2. The Responsorial Psalm is one of the most important Todah or “thanksgiving sacrifice” psalms in the entire psalter:
Responsorial Psalm: Ps 116:10, 15, 16-17, 18-19
R. (116:9) I will walk before the Lord, in the land of the living.
I believed, even when I said,
"I am greatly afflicted."
Precious in the eyes of the LORD
is the death of his faithful ones.
R. I will walk before the Lord, in the land of the living.
O LORD, I am your servant;
I am your servant, the son of your handmaid;
you have loosed my bonds.
To you will I offer sacrifice of thanksgiving,
and I will call upon the name of the LORD.
R. I will walk before the Lord, in the land of the living.
My vows to the LORD I will pay
in the presence of all his people,
In the courts of the house of the LORD,
in your midst, O Jerusalem.
R. I will walk before the Lord, in the land of the living.
The Refrain, “I will walk before the Lord,” picks up a theme from the First Reading. In Genesis 17:1, God commands Abraham to “walk before me and be blameless.” The word “walk” (halak) is repeated several times in Genesis 22, notably in verse 8: “So they walked, both of them (Abraham and Isaac) together …” It is as if the “righteous walking” demanded by God of Abraham in Genesis 17:1 is being fulfilled in Genesis 22. All of us who share the faith of Abraham, and understand the self-sacrifice that it entails, also “walk before the Lord, in the land of the living.”

The psalmist says, “To you I will offer the sacrifice of thanksgiving.”

This “sacrifice of thanksgiving” (the Todah in Hebrew) was a special kind of animal sacrifice, offered not for sin or guilt, but in thanksgiving for some act of deliverance that God performed (see Lev 7:11ff).

The Todah is, of course, of tremendous significance for Eucharistic theology. “Eucharist” means “thanksgiving,” obviously. It is the eternal Todah. It is not coincidental that the Passover sacrifice was considered a form of the Todah, and it was the Passover that Jesus transformed into the Eucharist at the Last Supper. Psalm 116 was one of a set of Psalms (114-118) that were chanted or sung during the Passover liturgy. It’s worth re-reading Psalm 116 while imagining the words being spoken on the lips of our Lord just hours before the start of his Passion.

3. The Second Reading continues the themes of the First. Abraham did not spare his own son; neither did God the Father. “If God is for us, who can be against us? He … did not spare his own Son … will he not give us everything else?”
Reading 2: Rom 8:31b-34
Brothers and sisters:
If God is for us, who can be against us?
He who did not spare his own Son
but handed him over for us all,
how will he not also give us everything else along with him?

Who will bring a charge against God's chosen ones?
It is God who acquits us, who will condemn?
Christ Jesus it is who died-or, rather, was raised-
who also is at the right hand of God,
who indeed intercedes for us.
4. The Gospel is the Transfiguration, an account I have always struggled to understand theologically, until grappling with it at the actual site (according to tradition) of the Transfiguration while on pilgrimage in Israel last May:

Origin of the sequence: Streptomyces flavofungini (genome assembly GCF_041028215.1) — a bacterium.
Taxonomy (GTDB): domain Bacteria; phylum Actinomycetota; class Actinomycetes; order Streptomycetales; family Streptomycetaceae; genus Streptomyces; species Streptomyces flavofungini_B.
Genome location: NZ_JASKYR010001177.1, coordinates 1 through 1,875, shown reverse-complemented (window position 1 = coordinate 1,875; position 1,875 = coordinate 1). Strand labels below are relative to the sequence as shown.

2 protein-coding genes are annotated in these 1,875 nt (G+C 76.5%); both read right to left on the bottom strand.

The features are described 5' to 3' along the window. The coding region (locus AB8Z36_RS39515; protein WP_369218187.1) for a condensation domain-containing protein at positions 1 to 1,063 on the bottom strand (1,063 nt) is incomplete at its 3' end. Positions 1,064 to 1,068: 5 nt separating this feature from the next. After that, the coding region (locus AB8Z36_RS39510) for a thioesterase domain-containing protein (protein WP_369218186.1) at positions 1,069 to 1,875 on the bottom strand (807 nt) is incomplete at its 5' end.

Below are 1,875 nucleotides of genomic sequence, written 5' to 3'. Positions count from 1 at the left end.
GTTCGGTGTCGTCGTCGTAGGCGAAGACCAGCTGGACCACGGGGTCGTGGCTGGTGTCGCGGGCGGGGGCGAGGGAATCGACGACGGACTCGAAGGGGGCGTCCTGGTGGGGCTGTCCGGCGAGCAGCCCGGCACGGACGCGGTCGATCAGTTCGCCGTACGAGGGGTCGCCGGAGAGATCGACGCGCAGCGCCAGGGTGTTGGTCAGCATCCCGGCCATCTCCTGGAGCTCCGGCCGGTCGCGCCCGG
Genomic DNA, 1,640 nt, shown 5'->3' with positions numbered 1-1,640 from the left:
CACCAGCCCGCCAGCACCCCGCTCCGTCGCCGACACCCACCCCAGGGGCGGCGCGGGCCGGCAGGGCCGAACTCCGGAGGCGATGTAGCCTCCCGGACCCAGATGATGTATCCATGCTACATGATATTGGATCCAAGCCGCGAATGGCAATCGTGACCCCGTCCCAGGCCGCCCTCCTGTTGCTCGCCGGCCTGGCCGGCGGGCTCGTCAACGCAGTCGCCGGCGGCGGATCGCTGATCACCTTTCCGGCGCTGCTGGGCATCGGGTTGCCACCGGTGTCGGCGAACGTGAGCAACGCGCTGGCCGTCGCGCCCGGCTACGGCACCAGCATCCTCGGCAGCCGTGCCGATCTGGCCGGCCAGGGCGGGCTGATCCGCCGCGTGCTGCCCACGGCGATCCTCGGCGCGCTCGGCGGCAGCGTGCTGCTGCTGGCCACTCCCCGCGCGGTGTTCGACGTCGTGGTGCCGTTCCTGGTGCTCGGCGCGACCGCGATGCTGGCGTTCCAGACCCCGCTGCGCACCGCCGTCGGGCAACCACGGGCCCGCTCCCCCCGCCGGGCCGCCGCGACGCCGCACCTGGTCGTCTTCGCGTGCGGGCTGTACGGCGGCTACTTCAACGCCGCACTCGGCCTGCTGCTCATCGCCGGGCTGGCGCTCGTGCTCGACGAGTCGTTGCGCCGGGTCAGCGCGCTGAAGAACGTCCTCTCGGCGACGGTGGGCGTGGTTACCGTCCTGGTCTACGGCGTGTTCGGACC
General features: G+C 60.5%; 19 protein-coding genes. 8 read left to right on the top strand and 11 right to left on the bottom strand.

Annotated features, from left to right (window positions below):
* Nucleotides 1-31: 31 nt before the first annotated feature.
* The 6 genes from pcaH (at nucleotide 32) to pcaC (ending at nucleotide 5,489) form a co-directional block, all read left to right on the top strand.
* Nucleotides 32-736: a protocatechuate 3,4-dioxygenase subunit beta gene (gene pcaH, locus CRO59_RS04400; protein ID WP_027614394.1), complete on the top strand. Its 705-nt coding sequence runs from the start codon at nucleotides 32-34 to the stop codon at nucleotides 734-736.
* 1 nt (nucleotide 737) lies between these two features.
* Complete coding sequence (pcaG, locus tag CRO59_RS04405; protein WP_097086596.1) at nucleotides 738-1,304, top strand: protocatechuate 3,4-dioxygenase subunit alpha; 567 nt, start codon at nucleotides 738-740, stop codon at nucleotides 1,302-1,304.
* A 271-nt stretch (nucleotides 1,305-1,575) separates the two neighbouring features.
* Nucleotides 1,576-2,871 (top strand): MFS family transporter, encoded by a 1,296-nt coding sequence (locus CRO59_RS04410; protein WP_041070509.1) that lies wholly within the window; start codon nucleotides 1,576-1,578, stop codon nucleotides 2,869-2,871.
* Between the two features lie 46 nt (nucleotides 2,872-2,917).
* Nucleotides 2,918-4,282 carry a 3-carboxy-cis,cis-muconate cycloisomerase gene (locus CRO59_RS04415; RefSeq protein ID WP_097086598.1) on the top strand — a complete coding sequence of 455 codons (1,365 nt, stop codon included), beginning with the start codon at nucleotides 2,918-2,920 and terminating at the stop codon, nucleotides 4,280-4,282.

Gospel: Mk 9:2-10
Jesus took Peter, James, and John
and led them up a high mountain apart by themselves.
And he was transfigured before them,
and his clothes became dazzling white,
such as no fuller on earth could bleach them.
Then Elijah appeared to them along with Moses,
and they were conversing with Jesus.
Then Peter said to Jesus in reply,
"Rabbi, it is good that we are here!
Let us make three tents:
one for you, one for Moses, and one for Elijah."
He hardly knew what to say, they were so terrified.
Then a cloud came, casting a shadow over them;
from the cloud came a voice,
"This is my beloved Son. Listen to him."
Suddenly, looking around, they no longer saw anyone
but Jesus alone with them.

As they were coming down from the mountain,
he charged them not to relate what they had seen to anyone,
except when the Son of Man had risen from the dead.
So they kept the matter to themselves,
questioning what rising from the dead meant.
Note that at the climax of the account, the voice of God says, "This is my beloved son," picking up the description of Isaac as the yahid, which as I mentioned, the LXX renders "beloved."

As many note, Moses and Elijah, while individuals, are also representative of the Old Testament, which the Jews called "the Law (Moses) and the Prophets (Elijah)."  Elijah was considered the greatest of the prophets.  So in this scene, we have the Old Testament (Moses and Elijah) testifying to the New (Jesus), which is also the structure of the readings for Mass.

The Transfiguration is actually an anticipation of Calvary. At first this seems counter-intuitive: on Mount Tabor, Jesus is glorified; but on Calvary, he is crucified. What can be the connection?
Yet this is the theology of the Gospel of John. Speaking of his approaching Passion, Jesus says in John 12:
 “The hour has come for the Son of man to be glorified” (v. 23). 
Again after being betrayed:
“Now is the Son of man glorified, and in him God is glorified; if God is glorified in him, God will also glorify him in himself, and glorify him at once (John 13:31-32). 
This is the mystery of our faith: God’s glory revealed through weakness, suffering, and humility. Any god can triumph by brute force; but a God who triumphs through humble sacrifice, through self-giving love?  Is this not a greater glory?


Nick said...

Where did they get the wood from if they lived in a desert?

Tarcissius said...
This comment has been removed by a blog administrator.
John Bergsma said...

@Nick: the Jerusalem area is not a desert. It supports tree growth.

R Arturo Roa said...

It is encouraging to me to see the unity of salvation history here manifested so clearly. What the Lord started in Genesis 22 with Abraham and Isaac he perfects and completes in the sacrifice of Christ.
The Lord knows what he is about and proves His love by giving us the Lamb of God who takes away the sin of the world.I had never made the connection between the only beloved son of Genesis 22 and the beloved son who's voice we should listen to in Mark 9.